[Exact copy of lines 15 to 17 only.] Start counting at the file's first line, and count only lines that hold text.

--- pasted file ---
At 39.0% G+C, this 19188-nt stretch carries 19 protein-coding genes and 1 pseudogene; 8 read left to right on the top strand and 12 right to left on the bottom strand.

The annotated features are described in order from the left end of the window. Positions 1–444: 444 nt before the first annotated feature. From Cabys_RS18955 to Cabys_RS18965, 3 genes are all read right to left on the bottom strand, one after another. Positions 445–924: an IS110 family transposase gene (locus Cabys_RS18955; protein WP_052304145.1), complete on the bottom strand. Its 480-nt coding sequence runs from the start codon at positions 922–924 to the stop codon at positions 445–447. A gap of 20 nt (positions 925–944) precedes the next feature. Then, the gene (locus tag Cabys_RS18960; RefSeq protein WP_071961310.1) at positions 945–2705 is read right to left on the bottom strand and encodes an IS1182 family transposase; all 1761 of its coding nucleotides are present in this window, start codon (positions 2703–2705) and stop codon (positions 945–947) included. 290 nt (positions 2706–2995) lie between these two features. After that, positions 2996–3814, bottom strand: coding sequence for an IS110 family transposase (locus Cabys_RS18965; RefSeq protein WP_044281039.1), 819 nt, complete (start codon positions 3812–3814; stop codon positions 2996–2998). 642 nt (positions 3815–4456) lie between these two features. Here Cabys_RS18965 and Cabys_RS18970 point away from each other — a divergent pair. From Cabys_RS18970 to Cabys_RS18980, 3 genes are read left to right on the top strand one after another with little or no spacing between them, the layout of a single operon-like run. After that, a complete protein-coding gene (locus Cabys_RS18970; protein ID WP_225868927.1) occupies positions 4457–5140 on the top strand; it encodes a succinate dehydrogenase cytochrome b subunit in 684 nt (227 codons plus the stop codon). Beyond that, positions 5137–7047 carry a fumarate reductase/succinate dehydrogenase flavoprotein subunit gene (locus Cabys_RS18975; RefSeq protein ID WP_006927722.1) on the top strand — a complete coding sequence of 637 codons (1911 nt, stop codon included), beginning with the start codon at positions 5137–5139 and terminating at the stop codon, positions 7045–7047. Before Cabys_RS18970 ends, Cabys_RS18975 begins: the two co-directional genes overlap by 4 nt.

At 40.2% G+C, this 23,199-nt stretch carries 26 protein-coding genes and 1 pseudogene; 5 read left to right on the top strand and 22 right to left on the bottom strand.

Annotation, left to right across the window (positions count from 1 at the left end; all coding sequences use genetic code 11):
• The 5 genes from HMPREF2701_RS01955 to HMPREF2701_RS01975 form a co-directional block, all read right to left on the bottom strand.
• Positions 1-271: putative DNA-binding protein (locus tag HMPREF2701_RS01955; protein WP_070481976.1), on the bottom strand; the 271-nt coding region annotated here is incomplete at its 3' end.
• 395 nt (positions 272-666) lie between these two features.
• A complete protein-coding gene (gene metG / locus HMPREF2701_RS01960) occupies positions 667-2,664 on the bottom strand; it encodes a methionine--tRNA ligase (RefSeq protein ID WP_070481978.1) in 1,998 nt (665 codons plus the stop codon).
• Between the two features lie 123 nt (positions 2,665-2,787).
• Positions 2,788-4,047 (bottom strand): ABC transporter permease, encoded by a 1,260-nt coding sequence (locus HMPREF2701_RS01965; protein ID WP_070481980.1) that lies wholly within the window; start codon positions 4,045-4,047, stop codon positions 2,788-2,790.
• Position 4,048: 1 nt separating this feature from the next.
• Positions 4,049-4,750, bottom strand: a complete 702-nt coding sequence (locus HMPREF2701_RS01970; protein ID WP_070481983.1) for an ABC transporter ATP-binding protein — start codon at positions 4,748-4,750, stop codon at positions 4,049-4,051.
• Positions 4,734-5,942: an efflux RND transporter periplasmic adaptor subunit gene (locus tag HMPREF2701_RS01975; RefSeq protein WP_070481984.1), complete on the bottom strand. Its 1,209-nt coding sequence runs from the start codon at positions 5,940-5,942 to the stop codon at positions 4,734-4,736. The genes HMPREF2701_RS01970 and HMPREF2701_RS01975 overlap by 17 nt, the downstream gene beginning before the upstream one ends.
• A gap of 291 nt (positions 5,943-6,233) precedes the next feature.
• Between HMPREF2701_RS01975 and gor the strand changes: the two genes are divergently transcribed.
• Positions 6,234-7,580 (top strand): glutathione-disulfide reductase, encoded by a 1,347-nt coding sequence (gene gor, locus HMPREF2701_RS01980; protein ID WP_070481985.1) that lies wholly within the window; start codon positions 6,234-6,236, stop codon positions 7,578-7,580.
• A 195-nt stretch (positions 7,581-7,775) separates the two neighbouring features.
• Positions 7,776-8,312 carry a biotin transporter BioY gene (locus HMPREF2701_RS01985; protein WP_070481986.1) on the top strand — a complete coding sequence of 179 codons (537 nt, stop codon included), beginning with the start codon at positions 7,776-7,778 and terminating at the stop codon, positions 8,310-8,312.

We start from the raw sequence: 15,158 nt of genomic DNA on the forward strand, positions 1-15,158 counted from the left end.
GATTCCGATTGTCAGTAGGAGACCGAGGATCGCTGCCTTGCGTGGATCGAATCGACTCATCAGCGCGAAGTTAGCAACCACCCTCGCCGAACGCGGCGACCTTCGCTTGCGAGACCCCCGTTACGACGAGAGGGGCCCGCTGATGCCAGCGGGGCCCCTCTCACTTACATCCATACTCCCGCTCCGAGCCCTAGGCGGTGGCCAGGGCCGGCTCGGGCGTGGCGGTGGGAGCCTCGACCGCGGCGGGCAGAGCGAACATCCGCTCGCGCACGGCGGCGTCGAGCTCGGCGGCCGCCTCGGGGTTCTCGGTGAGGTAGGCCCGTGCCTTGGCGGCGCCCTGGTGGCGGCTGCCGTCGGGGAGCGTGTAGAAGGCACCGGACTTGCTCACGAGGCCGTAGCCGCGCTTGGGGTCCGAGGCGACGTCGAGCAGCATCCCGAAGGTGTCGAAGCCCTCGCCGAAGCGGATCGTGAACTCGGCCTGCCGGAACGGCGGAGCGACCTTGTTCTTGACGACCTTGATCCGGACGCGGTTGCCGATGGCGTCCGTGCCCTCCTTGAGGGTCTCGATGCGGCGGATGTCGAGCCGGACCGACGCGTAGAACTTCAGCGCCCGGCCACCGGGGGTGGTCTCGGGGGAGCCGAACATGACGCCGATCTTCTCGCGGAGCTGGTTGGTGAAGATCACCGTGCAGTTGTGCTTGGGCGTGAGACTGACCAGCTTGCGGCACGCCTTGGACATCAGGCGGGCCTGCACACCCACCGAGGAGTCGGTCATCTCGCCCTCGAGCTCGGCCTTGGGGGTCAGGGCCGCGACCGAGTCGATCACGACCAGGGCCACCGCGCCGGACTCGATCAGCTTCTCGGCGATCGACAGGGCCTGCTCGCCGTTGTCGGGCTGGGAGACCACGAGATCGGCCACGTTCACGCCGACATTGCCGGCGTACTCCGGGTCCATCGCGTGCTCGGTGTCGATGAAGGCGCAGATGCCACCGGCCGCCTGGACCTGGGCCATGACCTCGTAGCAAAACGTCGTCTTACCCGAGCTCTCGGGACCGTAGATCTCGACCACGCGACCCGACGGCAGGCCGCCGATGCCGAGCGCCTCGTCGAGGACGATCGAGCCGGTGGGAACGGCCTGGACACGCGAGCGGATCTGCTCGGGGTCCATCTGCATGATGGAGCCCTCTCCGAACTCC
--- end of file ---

• Between HMPREF2701_RS01975 and gor the strand changes: the two genes are divergently transcribed.
• Positions 6,234-7,580 (top strand): glutathione-disulfide reductase, encoded by a 1,347-nt coding sequence (gene gor, locus HMPREF2701_RS01980; protein ID WP_070481985.1) that lies wholly within the window; start codon positions 6,234-6,236, stop codon positions 7,578-7,580.
• A 195-nt stretch (positions 7,581-7,775) separates the two neighbouring features.